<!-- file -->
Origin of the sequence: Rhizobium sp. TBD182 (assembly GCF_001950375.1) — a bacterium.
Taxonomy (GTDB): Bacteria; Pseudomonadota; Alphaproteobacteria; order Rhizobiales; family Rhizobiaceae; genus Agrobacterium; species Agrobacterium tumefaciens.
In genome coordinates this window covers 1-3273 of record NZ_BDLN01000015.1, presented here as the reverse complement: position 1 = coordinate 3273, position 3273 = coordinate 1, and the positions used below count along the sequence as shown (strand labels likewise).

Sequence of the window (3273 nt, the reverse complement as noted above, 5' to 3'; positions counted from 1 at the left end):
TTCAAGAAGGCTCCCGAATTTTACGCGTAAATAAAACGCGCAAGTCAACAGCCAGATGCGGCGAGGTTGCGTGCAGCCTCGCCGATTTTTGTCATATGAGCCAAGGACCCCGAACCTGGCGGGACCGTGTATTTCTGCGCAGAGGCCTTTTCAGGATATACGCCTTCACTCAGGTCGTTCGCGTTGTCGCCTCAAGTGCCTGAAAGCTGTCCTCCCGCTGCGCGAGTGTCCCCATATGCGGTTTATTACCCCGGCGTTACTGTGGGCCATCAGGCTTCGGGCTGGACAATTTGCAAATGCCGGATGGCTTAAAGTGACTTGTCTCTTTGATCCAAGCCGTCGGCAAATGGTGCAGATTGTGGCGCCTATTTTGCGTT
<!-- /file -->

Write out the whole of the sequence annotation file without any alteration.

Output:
Origin of the sequence: Rhizobium sp. TBD182 (assembly GCF_001950375.1) — a bacterium.
Taxonomy (GTDB): Bacteria; Pseudomonadota; Alphaproteobacteria; order Rhizobiales; family Rhizobiaceae; genus Agrobacterium; species Agrobacterium tumefaciens.
In genome coordinates this window covers 1-3273 of record NZ_BDLN01000015.1, presented here as the reverse complement: position 1 = coordinate 3273, position 3273 = coordinate 1, and the positions used below count along the sequence as shown (strand labels likewise).

Sequence of the window (3273 nt, the reverse complement as noted above, 5' to 3'; positions counted from 1 at the left end):
TTCAAGAAGGCTCCCGAATTTTACGCGTAAATAAAACGCGCAAGTCAACAGCCAGATGCGGCGAGGTTGCGTGCAGCCTCGCCGATTTTTGTCATATGAGCCAAGGACCCCGAACCTGGCGGGACCGTGTATTTCTGCGCAGAGGCCTTTTCAGGATATACGCCTTCACTCAGGTCGTTCGCGTTGTCGCCTCAAGTGCCTGAAAGCTGTCCTCCCGCTGCGCGAGTGTCCCCATATGCGGTTTATTACCCCGGCGTTACTGTGGGCCATCAGGCTTCGGGCTGGACAATTTGCAAATGCCGGATGGCTTAAAGTGACTTGTCTCTTTGATCCAAGCCGTCGGCAAATGGTGCAGATTGTGGCGCCTATTTTGCGTT